Which pathway did the researcher follow?
    You can also watch the video here.

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    • 55 min
    What are accelerators and should you join one? with Hamish Hawthorn

    What are accelerators and should you join one? with Hamish Hawthorn

    Since Y Combinator was created in 2005, start-up accelerators are booming and competing to attract founders and researchers alike. But what are accelerators and should you join one?
    In this week’s episode of Research for What?, I talk with Hamish Hawthorn. Hamish has been the founder, director, advisor and investor of many start-ups. He was the Chief Executive of ATP Innovations, one of Australia’s first and largest incubators for start-ups and scale-ups. Hamish has vast experience working with founders through accelerator programs and has even been described as the god-father of the Australian start-up ecosystem. 
    Here, he describes what accelerators really are and what they offer and gives insights to researchers who want to commercialise their discoveries. 
    Can you really get mentorship, networking, education, market validation, and customers in 10 weeks?
    Listen on Apple Podcasts, Stitcher, TuneIn, Spotify and Google Podcasts.

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    • 32 min
    Philanthropy and Research - trust, honesty and communication - with Anna Guillan Founder of NELUNE Foundation

    Philanthropy and Research - trust, honesty and communication - with Anna Guillan Founder of NELUNE Foundation

    How can researchers connect with philanthropists and supporters?
    In this week’s episode of Research for What?, I talk with Anna Guillan. Anna is the Deputy Chair of
    Tourism Australia and the Australian consultant to Kerzner International, a global operator of luxury resorts.
    More relevant to this podcast is the fact that Anna is the co-founder of the NELUNE Foundation, which she established with her friend Nelune Rajapakse in 2001. Today, they have raised over $33M to support patients diagnosed with cancer. Their work at the NELUNE Foundation supports NSW public hospitals and research facilities to provide and improve cancer patient care.
    In this episode Anna explains how the NELUNE Foundation was born to help provide better care for under-privileged or marginalised patients. Anna talks about how the NELUNE Foundation subsequently began to support long-term and complicated research projects, as new needs developed. In particular, Anna explains how the Rebecca Wilson fellowship was established to support a young cancer researcher at the Garvan Institute of Medical Research.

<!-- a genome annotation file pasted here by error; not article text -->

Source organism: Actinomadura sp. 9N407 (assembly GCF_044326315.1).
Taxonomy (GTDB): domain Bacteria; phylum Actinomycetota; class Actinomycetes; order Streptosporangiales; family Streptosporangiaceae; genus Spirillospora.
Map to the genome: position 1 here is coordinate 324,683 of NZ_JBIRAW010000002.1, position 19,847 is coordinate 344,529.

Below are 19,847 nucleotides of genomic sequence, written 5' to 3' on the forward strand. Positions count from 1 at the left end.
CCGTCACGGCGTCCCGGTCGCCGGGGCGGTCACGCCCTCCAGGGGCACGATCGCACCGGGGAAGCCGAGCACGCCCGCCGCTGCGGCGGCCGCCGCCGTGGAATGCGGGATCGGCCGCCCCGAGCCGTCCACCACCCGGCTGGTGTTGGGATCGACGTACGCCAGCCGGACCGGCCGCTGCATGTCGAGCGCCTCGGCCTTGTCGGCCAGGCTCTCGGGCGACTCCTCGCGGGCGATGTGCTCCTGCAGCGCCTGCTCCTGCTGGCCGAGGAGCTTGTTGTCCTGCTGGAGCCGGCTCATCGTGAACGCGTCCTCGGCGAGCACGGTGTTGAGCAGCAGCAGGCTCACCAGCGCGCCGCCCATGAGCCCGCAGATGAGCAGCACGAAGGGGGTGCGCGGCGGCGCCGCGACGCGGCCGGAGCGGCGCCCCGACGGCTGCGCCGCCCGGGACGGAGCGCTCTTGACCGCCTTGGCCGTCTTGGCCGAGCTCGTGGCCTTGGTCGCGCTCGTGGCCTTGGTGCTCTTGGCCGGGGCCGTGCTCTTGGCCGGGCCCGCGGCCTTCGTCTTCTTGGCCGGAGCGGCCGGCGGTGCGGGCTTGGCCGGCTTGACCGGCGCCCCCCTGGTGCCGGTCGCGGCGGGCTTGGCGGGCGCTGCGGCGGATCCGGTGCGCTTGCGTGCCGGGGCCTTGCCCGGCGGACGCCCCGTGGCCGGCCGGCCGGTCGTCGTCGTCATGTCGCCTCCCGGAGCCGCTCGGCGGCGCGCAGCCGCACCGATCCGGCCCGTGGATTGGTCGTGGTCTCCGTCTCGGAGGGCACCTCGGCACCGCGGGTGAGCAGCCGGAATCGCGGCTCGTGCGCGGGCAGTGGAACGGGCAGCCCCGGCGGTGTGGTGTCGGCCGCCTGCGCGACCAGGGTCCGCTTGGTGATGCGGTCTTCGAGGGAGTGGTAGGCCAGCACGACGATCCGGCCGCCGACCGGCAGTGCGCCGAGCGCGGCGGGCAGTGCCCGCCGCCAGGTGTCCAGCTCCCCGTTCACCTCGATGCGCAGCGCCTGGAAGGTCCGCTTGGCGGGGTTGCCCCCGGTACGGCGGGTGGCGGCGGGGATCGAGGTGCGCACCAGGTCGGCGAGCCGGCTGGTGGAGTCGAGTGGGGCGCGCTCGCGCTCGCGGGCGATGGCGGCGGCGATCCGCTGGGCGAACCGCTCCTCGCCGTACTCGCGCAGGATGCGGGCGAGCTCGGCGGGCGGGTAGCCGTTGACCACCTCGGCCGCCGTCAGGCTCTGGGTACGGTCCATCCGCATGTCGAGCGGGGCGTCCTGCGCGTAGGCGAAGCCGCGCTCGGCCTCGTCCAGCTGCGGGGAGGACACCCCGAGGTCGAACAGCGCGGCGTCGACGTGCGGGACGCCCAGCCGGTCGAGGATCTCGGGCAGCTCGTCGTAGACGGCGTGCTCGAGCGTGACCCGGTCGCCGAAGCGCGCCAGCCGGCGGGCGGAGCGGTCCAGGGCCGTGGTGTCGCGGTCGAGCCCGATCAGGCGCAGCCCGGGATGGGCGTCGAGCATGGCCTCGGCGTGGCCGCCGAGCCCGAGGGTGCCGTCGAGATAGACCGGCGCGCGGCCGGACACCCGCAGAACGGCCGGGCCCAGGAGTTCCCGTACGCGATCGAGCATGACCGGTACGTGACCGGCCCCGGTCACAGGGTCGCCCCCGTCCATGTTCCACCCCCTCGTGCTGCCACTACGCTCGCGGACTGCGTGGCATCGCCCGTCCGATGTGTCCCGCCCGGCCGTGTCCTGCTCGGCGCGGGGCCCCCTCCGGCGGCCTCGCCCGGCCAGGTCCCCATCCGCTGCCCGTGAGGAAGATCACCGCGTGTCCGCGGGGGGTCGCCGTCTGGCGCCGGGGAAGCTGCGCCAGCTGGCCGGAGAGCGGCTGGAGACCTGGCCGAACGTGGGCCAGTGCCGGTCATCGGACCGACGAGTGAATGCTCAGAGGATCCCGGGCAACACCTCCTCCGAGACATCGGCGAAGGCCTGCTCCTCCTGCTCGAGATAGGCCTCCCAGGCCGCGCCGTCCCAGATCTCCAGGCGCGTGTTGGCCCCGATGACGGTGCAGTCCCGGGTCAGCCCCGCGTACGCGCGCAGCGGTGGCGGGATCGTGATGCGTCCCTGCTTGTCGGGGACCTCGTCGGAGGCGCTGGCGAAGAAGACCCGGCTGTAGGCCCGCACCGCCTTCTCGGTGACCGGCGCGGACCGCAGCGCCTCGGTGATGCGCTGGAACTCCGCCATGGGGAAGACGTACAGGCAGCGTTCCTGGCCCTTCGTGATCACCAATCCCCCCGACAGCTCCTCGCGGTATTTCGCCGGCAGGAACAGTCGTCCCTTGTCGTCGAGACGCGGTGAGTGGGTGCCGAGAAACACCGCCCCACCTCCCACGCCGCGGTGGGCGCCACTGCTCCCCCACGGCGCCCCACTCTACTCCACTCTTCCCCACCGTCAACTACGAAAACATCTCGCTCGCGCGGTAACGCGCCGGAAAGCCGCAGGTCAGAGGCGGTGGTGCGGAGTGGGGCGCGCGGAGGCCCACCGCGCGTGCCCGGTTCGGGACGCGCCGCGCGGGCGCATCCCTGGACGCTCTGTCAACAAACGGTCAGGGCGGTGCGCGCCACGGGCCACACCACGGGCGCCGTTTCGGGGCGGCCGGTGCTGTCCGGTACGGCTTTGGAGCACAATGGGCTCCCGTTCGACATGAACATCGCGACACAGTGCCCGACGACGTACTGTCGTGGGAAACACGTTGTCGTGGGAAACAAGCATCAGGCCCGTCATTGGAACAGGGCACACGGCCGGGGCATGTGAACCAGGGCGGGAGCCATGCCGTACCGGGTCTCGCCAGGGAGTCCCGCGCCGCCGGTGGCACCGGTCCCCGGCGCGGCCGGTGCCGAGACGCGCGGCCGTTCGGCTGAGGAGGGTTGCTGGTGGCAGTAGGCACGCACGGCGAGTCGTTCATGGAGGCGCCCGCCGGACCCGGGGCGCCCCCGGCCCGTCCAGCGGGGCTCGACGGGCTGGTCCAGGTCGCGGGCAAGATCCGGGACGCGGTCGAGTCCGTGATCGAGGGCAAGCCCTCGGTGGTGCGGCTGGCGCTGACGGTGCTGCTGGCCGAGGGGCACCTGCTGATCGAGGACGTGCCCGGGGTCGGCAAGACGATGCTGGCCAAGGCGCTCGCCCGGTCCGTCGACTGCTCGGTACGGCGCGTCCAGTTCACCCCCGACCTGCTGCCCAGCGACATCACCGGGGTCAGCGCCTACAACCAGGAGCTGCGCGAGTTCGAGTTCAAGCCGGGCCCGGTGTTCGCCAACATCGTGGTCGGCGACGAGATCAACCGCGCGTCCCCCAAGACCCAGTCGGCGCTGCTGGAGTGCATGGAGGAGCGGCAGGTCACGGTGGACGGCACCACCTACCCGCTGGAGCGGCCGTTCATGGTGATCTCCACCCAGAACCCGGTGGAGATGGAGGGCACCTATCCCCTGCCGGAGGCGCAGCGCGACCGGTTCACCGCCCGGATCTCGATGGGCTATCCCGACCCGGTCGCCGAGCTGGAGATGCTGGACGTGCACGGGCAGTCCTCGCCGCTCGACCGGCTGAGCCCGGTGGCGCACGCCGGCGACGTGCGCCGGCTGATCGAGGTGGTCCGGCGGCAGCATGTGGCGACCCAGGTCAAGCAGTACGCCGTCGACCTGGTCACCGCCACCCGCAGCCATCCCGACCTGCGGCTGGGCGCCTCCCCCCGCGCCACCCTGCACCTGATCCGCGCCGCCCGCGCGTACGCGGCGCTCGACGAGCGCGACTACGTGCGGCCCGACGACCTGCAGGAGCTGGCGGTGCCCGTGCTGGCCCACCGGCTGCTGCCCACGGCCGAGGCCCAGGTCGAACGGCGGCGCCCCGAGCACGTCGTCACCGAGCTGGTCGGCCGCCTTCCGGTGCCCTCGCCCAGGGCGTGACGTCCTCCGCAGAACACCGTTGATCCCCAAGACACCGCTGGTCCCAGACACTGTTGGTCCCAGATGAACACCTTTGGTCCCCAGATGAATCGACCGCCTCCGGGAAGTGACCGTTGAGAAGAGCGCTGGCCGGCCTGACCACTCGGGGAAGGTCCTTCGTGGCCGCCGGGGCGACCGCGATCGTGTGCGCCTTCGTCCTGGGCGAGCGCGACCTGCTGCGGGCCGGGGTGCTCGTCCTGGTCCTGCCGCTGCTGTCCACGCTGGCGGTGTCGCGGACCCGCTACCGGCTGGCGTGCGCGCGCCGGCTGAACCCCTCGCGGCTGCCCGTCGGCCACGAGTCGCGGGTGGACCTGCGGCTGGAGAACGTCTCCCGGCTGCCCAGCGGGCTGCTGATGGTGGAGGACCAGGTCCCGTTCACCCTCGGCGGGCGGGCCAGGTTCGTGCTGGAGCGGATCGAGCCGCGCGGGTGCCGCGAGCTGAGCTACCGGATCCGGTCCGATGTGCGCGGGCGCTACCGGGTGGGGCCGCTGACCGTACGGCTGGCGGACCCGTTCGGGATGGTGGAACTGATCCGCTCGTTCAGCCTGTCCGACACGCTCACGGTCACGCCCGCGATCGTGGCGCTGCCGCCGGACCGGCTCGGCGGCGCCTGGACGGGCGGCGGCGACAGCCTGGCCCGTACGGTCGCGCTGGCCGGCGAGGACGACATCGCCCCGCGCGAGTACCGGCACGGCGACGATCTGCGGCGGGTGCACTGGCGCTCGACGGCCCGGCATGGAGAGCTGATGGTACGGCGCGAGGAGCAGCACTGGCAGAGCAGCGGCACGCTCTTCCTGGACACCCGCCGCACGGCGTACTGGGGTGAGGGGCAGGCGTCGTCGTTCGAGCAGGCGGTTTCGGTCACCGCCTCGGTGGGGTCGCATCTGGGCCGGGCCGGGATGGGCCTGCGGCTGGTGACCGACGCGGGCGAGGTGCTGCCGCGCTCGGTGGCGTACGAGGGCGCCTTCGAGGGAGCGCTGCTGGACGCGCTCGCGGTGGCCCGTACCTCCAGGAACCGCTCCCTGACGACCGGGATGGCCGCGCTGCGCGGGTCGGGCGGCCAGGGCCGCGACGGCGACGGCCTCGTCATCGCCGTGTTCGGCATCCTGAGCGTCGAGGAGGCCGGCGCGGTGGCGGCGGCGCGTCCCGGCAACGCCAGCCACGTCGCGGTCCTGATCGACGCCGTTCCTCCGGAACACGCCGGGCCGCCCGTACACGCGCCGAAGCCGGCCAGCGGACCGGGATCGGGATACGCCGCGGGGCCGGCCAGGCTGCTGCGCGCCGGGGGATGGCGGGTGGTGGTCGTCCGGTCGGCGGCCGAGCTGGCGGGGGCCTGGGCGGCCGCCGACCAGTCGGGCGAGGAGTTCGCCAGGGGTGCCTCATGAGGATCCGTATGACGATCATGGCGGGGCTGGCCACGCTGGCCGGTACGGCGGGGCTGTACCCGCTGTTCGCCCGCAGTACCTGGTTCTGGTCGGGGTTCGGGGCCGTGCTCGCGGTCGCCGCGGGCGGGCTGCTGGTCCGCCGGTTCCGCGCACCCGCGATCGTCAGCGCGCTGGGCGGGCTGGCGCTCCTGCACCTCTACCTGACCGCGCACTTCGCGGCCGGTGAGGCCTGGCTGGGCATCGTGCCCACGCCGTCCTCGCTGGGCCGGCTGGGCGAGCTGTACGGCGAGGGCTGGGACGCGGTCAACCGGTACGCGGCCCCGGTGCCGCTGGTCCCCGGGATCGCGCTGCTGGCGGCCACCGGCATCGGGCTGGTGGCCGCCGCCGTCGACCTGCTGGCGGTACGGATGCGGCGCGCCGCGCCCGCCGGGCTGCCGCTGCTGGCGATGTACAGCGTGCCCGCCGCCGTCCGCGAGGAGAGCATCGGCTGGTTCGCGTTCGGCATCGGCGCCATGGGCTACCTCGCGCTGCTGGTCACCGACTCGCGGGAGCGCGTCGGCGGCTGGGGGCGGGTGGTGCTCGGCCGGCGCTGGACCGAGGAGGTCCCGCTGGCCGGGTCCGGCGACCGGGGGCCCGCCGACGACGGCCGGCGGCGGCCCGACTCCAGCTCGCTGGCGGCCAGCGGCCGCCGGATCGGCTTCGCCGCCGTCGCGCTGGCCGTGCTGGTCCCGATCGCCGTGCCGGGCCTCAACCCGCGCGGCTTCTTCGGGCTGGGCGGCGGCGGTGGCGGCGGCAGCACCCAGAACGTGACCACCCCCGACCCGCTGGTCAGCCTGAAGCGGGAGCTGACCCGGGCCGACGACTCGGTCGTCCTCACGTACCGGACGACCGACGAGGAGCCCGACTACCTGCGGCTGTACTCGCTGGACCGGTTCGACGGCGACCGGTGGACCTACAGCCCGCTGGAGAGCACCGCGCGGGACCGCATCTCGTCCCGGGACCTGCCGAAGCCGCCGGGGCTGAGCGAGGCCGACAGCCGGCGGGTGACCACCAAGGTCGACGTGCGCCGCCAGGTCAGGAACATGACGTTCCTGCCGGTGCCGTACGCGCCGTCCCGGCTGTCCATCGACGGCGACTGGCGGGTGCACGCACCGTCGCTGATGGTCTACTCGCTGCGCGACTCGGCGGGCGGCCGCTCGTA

Anna explains the importance of relationships with the Foundation’s supporters and researchers. Without a strong scientific background, Anna and Nelune aid projects and people they can trust because of their integrity, honesty and ability to communicate. They build human connections with ‘young bright minds’ who share the same passion for helping others. Here, Anna gives some great tips for young researchers to communicate their work in a meaningful way that can be understood by potential supporters.
    Lastly, Anna hopes her contribution helps foster more collaboration in research, between teams, institutions and companies. She wishes for ‘one big mega brain trying to solve major problems’ to get a better outcome for patients. 
    Listen on Apple Podcasts, Stitcher, TuneIn, Spotify and Google Podcasts.

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    • 38 min
    Confluence of interests to translate research ideas into products - with Vijay Sivaraman

    Confluence of interests to translate research ideas into products - with Vijay Sivaraman

    In this week’s episode of Research for What?, I talk with Vijay Sivaraman - leader in Software Defined Networking and Professor of Electrical Engineering and Telecommunications at the University of New South Wales in Sydney. 
    Because his children played online shooting games and needed instant access to data, Vijay founded Canopus Networks, a start-up that commercialises technology developed in his research team.
    Here Vijay discusses how his research led to developing a product to improve all internet users’ experience. Vijay says: ‘They are great ideas in research but they never get translated into products so that they can be consumed.’